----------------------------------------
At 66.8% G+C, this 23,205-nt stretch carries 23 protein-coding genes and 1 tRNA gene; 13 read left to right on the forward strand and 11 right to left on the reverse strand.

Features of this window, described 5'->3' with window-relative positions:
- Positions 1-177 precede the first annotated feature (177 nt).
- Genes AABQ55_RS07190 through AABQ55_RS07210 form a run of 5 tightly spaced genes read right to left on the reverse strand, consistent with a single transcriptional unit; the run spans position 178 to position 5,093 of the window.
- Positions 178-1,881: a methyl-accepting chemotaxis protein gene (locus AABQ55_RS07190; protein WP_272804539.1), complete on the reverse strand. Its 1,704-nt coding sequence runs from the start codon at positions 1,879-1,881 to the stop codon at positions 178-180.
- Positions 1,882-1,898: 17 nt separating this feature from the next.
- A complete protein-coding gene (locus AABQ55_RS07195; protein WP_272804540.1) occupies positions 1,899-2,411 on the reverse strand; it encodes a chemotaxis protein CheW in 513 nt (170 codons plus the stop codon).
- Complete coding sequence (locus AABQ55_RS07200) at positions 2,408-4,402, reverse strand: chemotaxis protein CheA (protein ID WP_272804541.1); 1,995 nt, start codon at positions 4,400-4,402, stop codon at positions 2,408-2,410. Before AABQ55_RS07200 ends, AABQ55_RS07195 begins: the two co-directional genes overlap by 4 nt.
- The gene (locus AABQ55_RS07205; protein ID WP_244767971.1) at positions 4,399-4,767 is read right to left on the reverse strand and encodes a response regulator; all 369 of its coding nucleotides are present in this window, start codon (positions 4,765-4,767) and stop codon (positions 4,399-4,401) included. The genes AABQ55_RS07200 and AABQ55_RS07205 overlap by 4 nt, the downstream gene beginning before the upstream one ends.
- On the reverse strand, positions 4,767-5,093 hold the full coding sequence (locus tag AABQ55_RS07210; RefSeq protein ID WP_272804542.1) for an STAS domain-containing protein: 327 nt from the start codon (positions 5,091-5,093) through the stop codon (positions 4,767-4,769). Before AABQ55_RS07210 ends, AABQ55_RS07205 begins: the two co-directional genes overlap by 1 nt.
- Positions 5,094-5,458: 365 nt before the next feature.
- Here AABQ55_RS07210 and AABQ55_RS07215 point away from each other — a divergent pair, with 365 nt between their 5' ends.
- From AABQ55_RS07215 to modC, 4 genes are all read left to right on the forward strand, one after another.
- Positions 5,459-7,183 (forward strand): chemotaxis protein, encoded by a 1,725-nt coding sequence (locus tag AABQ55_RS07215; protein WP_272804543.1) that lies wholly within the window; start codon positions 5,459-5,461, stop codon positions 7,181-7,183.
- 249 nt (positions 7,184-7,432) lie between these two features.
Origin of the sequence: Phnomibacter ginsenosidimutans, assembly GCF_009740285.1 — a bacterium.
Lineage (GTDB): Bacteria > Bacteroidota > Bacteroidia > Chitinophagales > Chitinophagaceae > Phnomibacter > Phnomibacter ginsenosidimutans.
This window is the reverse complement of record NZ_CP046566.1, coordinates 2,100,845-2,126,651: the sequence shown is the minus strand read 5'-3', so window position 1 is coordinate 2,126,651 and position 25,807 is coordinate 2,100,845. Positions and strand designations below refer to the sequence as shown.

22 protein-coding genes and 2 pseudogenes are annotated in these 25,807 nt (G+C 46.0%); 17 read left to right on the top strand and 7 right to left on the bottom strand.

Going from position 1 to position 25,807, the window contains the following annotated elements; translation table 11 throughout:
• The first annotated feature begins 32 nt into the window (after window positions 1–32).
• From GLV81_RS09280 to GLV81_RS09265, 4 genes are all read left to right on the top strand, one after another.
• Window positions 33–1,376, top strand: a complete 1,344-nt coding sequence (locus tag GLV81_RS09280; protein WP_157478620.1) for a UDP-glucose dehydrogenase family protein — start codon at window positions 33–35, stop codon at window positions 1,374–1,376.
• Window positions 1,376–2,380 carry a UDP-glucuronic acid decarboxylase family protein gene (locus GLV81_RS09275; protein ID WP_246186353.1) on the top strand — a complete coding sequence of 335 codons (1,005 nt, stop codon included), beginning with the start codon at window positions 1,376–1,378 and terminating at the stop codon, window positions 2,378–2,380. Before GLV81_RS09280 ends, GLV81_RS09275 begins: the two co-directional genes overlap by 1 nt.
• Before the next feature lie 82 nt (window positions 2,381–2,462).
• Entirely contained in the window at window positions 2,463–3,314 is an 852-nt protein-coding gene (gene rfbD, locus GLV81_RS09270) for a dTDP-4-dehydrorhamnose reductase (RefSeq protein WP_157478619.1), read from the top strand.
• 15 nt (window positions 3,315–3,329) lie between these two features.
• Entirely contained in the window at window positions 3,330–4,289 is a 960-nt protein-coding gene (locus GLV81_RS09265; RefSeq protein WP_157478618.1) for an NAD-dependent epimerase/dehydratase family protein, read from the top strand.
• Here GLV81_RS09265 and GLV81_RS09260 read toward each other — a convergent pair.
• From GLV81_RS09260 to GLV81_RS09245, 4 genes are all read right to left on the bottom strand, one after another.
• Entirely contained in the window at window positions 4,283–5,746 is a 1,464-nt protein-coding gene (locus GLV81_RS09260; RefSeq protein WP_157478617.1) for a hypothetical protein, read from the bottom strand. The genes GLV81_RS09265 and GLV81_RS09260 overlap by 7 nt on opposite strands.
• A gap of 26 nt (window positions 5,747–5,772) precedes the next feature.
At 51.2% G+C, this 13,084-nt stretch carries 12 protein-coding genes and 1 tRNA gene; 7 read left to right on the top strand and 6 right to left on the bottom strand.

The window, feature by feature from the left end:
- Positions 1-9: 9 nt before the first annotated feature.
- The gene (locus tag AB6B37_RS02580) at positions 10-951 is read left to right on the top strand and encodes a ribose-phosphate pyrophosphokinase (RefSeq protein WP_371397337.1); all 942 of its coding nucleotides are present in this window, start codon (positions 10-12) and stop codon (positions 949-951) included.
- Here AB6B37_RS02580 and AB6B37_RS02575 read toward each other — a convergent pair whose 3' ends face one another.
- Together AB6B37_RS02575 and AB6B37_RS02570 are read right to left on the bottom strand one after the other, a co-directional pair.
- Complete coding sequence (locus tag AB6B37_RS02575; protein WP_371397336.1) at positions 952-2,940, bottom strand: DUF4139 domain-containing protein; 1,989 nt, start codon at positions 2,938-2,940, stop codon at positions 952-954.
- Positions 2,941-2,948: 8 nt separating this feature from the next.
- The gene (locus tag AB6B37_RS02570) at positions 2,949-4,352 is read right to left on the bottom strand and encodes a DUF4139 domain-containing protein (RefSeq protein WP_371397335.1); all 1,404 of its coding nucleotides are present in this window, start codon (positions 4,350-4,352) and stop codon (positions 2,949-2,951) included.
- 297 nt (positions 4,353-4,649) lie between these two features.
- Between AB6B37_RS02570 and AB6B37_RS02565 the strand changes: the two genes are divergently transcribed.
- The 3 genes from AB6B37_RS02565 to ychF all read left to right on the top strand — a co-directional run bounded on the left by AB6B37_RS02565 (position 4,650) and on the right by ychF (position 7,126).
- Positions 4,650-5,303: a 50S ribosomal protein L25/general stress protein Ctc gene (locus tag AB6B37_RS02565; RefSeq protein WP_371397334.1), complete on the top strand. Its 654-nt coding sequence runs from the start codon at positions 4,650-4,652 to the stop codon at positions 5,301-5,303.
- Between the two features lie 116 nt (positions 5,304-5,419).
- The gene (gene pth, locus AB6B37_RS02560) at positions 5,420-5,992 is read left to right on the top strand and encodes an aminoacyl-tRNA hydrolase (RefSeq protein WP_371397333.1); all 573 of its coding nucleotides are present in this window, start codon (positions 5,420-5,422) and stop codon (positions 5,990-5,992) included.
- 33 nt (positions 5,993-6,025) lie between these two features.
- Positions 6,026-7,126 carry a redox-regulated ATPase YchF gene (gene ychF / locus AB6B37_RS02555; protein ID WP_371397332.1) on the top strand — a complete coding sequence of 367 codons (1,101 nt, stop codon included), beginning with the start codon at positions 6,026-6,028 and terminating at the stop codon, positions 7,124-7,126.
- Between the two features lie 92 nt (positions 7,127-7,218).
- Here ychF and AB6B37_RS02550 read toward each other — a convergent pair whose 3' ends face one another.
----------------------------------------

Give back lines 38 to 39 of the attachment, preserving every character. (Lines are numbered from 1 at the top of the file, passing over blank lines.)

- Together AB6B37_RS02575 and AB6B37_RS02570 are read right to left on the bottom strand one after the other, a co-directional pair.
- Complete coding sequence (locus tag AB6B37_RS02575; protein WP_371397336.1) at positions 952-2,940, bottom strand: DUF4139 domain-containing protein; 1,989 nt, start codon at positions 2,938-2,940, stop codon at positions 952-954.